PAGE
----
Charles Simic, America’s barnyard insomniac, our modern-day beatnik, the only poet equal parts Robert Frost and Charles Baudelaire, has written some of the strangest, most opalescent poems of the past half-century, many of them collected in his new book, “New and Selected Poems.’’
Beginning with the Belgrade-born poet’s earliest work and ending in the near present — with Simic, post-US poet laureate, edgily ensconced in New Hampshire — it is a marvelous and punishing assembly. Here is the poet in purgatory, as a witness, as a sensualist chum. Here is the poet, estranged from himself, consuming a new American identity, one poem at a time.
Like Frost and so many other American greats, Simic writes in prosy rhythms. He began publishing at age 21, and his early poems arrived, line by line, as if machine stamped. The sentences are short, and their rough syllabic rhythm seems to strike an oracular tone, until you realize many of the poems have to do with the certainty of the uncertainty of things. Especially of thoughts: “At night/As I sit/Shuffling the cards of our silence,” he writes in “The Inner Man,” one of the finest poems he has written to date. “I say to him:/‘Though you utter/Every one of my words,/You are a stranger./It’s time you spoke.’ ”
NEW AND SELECTED POEMS: 1962-2012
Simic took his time in allowing this man to speak. In his first couple books, he flaunts an almost occult virtuosity, bringing brooms, stones, shoes, knives, churches, not to mention a bevy of animals to life. His menagerie of insects and animals and objects tilts to the fallen and forgotten — ants and mice, worms, rats and flies — nature’s janitors, basically. The working poor. In the astonishing poem, “Ballad of the Wheel,” he proves how a homely subject can be holy with the right kind of lyricism and repetition. “[S]o that’s what it’s like/to be chained to the wounded rib of a wheel/to move as the hearse moves/to move as the lumber truck moves/down the mountain at night.”
In his 30s and 40s Simic finally allowed this inner man to speak, if through the lives of imagined others, and the glimpses of the poet’s past strike ground in poem after poem like bolts of forked lightning. Simic was, after all, born in the former Yugoslavia in 1938, witnessed the Nazi march across Europe, and remembers seeing hanged men dangling from street poles. “We were so poor I had to take the place of the bait in the mousetrap,” he writes in the extraordinary sequence, “The World Doesn’t End,” which moves with the deep refractory weirdness of Gunter Grass’s “The Tin Drum.”
Simic has many registers. He can write tightly carpentered, short-lined stunners as well as Kay Ryan, but he is also comfortable in quatrains, using a looser syntax, and a longer line.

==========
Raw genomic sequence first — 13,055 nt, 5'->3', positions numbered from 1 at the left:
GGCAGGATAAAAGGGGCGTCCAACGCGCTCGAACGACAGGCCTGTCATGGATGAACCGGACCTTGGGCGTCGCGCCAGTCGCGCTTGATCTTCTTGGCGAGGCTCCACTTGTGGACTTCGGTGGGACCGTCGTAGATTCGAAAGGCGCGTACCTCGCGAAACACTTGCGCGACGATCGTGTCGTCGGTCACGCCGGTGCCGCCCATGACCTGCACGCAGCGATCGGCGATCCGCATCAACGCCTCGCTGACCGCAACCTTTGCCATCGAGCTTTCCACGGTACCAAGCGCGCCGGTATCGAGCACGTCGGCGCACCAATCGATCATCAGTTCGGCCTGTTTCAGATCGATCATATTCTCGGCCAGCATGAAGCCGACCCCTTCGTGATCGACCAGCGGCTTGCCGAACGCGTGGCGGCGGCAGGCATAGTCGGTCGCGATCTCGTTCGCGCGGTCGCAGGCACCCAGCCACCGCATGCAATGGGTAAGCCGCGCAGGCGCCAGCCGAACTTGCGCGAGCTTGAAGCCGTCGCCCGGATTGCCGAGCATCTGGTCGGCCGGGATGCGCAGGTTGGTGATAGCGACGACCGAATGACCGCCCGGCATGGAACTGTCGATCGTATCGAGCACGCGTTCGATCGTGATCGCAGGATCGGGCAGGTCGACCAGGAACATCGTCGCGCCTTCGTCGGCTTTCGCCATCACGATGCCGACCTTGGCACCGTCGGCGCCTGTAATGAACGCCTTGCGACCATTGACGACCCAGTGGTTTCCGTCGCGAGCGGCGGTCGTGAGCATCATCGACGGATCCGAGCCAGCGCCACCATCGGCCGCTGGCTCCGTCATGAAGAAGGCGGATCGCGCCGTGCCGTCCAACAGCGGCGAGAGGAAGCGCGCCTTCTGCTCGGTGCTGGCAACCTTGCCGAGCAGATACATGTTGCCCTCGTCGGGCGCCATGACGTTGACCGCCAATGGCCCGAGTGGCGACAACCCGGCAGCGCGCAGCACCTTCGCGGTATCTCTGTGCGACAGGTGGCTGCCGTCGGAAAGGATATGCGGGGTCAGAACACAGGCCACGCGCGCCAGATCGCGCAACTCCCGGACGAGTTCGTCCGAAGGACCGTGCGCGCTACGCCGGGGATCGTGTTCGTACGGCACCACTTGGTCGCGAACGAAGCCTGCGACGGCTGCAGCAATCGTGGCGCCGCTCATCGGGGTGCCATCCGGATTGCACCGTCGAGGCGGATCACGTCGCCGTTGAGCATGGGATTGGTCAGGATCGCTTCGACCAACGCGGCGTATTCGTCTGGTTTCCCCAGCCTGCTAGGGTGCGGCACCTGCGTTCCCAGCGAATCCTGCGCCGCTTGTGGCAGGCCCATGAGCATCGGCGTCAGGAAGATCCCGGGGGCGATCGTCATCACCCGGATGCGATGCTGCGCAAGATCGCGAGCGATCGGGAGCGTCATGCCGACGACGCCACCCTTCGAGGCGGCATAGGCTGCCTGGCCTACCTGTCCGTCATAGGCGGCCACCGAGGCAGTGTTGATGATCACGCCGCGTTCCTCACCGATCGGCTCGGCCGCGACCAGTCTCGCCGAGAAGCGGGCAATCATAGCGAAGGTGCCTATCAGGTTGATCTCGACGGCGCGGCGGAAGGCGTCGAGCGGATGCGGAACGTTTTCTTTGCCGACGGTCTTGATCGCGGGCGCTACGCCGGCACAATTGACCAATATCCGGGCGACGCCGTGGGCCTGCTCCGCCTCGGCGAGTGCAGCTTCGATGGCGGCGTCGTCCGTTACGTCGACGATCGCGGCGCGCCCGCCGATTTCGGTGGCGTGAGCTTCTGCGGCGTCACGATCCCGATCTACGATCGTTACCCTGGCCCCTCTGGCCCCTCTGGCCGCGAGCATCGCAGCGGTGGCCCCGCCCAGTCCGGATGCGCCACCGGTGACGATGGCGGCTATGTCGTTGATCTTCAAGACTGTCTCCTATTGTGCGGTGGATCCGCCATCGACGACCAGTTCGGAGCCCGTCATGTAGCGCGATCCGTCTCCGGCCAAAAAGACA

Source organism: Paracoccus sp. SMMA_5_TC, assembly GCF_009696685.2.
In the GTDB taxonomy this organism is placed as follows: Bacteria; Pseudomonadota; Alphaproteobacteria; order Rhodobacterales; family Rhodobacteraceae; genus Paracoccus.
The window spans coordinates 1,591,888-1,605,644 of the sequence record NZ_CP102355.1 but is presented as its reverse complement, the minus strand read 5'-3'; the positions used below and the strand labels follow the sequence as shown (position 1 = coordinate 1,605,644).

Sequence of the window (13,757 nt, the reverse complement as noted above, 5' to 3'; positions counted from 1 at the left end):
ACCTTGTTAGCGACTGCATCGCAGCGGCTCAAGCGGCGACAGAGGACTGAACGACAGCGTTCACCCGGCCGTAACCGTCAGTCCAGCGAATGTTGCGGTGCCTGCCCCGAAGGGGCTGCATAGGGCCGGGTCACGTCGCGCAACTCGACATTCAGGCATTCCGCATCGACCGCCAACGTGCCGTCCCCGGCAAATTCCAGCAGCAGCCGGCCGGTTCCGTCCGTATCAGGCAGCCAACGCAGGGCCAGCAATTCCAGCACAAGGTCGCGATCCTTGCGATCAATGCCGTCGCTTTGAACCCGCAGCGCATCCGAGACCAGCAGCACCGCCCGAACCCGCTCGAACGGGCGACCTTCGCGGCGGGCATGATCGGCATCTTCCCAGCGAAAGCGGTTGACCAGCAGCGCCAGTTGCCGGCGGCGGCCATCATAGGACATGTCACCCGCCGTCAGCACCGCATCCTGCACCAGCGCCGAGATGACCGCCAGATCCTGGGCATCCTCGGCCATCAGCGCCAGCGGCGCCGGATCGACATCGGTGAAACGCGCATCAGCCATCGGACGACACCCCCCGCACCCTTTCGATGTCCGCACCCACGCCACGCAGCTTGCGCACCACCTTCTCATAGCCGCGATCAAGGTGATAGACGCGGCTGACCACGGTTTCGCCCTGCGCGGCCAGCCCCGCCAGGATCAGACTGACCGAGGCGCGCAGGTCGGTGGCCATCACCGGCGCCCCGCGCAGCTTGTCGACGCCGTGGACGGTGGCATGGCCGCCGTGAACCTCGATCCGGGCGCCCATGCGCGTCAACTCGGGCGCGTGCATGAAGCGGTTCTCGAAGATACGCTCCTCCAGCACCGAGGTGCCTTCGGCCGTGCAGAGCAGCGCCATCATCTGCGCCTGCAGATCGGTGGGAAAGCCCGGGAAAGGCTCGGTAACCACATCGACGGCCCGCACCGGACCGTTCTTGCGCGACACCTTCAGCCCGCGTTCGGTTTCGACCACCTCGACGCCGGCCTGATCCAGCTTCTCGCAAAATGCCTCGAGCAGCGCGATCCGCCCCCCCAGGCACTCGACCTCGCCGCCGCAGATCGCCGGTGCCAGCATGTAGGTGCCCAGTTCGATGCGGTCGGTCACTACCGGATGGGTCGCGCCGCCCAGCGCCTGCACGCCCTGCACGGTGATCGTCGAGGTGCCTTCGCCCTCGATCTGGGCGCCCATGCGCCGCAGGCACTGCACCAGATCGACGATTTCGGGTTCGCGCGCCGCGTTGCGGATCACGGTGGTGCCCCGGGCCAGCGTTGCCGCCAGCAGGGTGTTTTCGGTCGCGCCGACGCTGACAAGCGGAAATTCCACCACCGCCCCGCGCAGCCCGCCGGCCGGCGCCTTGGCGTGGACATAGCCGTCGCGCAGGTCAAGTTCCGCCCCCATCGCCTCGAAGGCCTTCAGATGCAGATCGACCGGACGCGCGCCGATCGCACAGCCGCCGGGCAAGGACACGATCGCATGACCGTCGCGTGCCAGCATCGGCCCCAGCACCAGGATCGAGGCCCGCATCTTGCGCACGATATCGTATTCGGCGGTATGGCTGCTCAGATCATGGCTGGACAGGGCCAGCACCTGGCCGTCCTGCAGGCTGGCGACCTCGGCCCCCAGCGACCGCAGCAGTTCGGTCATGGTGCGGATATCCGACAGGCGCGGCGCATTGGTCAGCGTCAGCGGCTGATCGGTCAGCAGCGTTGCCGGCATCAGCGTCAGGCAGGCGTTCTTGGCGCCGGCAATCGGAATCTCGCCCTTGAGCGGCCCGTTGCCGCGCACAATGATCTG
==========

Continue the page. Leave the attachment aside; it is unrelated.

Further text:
His poems about New York City in “Hotel Insomnia” seethe with romantic visions of a sort sadly missing from so much contemporary poetry. “Happiness,” he writes in the appropriately named “Romantic Sonnet,” “you are the bright red lining/Of the dark winter coat/Grief wears inside out.”
There are a great many happy accidents at work in Simic’s peculiar aesthetic. His poems have the sound of American vernacular, but they have the discursive oddness of European poetics. As he describes in the memoir, “A Fly in the Soup,” Simic and his mother were jailed in Belgrade for a year before they could emigrate to Paris in 1953. He read poetry in French, memorizing work by Rimbaud, Baudelaire, and Verlaine. He lived in New York, and finally Chicago. He was a refugee, but in “New and Selected Poems” it’s possible to chart what an unusual capacity he’s had to live in the in-between states of existence.
Unlike Adam Zagajewski, Simic does not obsessively map his past.
If anything, his poems circle a constant sense of imposture. Even on the most serious topics, like his survival of the war. In “Cameo Appearance,” he writes, “I had a small, nonspeaking part/In a bloody epic,” story-boarding his own past as if it were a big-budget Hollywood film. “I was one of the/Bombed and fleeing humanity.” Simic has a gimlet-eyed view of power and violence and writes against it rather than toward a reader’s sympathy for his once-former self, partly because he doesn’t believe in that self. “I’m Charles” he writes, “My mind’s a ghost house/Open to the starlight./My back’s covered with graffiti/Like an elevated train.”
This is how the spirit travels through space: paint-splattered, full of echoes, destination mysterious. In “New and Selected Poems,” Charles Simic arcs out into the mysterious depths of his own life only to circle back. He finds himself, across all these decades, bewitched by the same tableaux: stores at night, churches in the gloaming, a door left ajar. He is asking the same questions, only with the stakes rising. “Time’s hurrying me, putting me to the test/To picture to myself what comes next.” It’s not the road less traveled, he knows, but the road everyone travels. This is a poet who won’t blink.
John Freeman is the editor of Granta. His poems have appeared in The New Yorker and The Paris Review.